Steve Jobs
Steve Jobs Reuters

The late Steve Jobs has left Apple with a legacy that promises to shape technology for years to come, after he told colleagues that there are at least four years' of products in the pipeline.

It has emerged that Jobs knew he was dying for some time, and as a result put in place plans for future products to continue his trademark of intelligent design paired with cutting-edge technology.

Jobs "ensured that blueprints for new machines were created years in advance, meaning that engineers in Apple's laboratories in San Francisco are already developing the new iPod, iPhone, iPad and MacBook," The Times reports.

The Times reports that "Industry insiders say that the next iPhone, due in late 2012 or early 2013, will be a game-changer - a Jobs 'legacy device.'"

This will be welcome news to those who were disappointed with the iPhone 4S, which can be pre-ordered from Friday, due to it having exactly the same look as the older iPhone 4, after rumours suggested an entirely new, redesigned iPhone 5.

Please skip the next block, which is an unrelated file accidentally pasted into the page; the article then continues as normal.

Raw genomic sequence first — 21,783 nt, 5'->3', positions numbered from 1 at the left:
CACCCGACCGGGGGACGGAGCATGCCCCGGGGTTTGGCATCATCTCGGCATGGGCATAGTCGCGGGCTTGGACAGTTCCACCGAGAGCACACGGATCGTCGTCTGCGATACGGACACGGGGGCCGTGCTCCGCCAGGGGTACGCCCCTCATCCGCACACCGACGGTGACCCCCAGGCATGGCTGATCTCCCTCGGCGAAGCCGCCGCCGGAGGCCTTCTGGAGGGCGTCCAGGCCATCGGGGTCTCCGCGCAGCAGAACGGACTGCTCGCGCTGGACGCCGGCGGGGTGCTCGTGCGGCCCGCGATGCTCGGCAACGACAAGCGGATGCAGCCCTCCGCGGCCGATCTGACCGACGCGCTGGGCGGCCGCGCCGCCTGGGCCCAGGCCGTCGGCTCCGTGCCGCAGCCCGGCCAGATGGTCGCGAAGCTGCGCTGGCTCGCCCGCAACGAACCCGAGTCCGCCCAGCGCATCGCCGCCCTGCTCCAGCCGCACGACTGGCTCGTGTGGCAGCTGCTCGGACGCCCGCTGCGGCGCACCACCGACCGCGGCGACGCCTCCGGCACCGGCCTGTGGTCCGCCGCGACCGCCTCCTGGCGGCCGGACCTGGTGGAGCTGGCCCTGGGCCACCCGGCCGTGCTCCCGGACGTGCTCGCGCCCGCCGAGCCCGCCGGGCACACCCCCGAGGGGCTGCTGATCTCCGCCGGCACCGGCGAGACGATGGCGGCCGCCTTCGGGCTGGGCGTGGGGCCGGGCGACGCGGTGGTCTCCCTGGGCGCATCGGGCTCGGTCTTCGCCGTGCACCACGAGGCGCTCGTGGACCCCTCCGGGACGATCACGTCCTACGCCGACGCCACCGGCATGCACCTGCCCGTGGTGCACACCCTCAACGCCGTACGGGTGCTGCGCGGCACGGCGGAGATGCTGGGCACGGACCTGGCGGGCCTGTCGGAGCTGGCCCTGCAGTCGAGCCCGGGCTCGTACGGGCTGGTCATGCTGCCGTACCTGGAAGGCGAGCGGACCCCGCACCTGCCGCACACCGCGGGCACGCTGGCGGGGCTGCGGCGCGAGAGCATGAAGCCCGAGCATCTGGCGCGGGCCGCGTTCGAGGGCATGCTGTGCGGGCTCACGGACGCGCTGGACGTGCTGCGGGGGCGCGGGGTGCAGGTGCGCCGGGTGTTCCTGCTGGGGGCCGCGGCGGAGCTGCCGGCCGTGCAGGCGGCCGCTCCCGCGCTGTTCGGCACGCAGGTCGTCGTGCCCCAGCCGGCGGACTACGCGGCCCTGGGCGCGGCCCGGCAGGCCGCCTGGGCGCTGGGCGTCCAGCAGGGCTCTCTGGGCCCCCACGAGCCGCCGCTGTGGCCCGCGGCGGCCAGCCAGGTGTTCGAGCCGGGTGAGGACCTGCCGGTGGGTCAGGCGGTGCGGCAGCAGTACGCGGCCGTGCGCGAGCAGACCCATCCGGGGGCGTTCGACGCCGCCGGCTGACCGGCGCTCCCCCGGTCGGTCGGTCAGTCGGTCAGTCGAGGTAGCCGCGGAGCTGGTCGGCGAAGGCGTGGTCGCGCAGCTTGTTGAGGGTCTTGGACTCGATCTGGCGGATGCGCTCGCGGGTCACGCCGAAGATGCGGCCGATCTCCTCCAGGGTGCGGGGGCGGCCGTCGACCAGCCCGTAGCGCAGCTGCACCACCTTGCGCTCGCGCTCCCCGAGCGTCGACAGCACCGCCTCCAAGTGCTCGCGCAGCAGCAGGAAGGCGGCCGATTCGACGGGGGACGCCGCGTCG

There is speculation that Jobs also looked into the television industry - not just providing content, but manufacturing a range of Apple televisions. The idea of an Apple television has been around for some years, ever since the Apple TV set-top box was launched, but failed to sell. Jobs himself referred to Apple TV as a "hobby". An Apple television would give the company a chance to thrive in the one area of multimedia hardware it hasn't yet entered.

The stock market reacted well to the death of Jobs, after it was feared that losing the co-founder would cause Apple shares to drop steeply. In reality they fell to around $372 in morning trading on the day after Jobs' death, before recovering to $376 in the afternoon, closing just 0.88 points (0.23 percent) down on the day.